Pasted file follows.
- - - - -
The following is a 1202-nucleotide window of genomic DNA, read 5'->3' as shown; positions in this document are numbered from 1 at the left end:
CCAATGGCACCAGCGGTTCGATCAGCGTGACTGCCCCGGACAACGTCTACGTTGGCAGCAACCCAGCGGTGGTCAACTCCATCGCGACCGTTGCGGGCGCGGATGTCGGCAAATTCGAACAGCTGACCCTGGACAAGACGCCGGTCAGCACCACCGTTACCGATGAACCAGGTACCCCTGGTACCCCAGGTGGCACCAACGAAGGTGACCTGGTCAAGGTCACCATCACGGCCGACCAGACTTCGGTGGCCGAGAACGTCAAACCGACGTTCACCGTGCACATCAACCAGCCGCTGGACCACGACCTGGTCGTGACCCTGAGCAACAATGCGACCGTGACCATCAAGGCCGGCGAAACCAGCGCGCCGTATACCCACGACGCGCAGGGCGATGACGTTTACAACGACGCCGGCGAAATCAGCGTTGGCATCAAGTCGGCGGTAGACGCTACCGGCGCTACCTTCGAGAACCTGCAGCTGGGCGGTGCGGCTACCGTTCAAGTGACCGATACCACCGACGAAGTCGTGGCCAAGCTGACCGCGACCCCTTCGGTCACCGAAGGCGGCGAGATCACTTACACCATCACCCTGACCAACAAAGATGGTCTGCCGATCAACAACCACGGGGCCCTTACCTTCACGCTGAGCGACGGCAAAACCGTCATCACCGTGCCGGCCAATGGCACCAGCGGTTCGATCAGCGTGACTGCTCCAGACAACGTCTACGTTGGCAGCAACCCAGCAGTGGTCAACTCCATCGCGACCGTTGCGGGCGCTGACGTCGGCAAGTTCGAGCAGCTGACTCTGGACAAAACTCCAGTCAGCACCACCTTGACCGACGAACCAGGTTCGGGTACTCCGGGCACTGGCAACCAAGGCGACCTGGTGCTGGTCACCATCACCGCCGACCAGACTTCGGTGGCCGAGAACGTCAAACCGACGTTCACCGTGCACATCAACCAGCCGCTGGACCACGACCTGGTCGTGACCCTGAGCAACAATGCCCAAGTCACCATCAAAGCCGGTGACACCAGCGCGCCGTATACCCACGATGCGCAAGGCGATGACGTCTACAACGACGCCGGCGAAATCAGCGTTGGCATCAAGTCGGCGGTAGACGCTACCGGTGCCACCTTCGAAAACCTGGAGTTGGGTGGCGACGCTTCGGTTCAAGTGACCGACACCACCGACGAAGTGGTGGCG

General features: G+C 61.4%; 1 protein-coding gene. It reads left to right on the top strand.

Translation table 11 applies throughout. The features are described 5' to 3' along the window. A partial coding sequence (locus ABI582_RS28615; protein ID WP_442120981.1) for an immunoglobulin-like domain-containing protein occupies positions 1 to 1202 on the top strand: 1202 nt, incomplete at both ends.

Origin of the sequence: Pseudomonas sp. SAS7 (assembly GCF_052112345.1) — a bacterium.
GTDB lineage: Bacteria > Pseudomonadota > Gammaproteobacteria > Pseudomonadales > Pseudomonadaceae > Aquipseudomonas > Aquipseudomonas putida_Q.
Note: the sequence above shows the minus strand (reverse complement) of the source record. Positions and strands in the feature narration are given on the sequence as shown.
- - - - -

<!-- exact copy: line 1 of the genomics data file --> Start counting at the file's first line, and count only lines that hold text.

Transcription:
The following is a 1202-nucleotide window of genomic DNA, read 5'->3' as shown; positions in this document are numbered from 1 at the left end: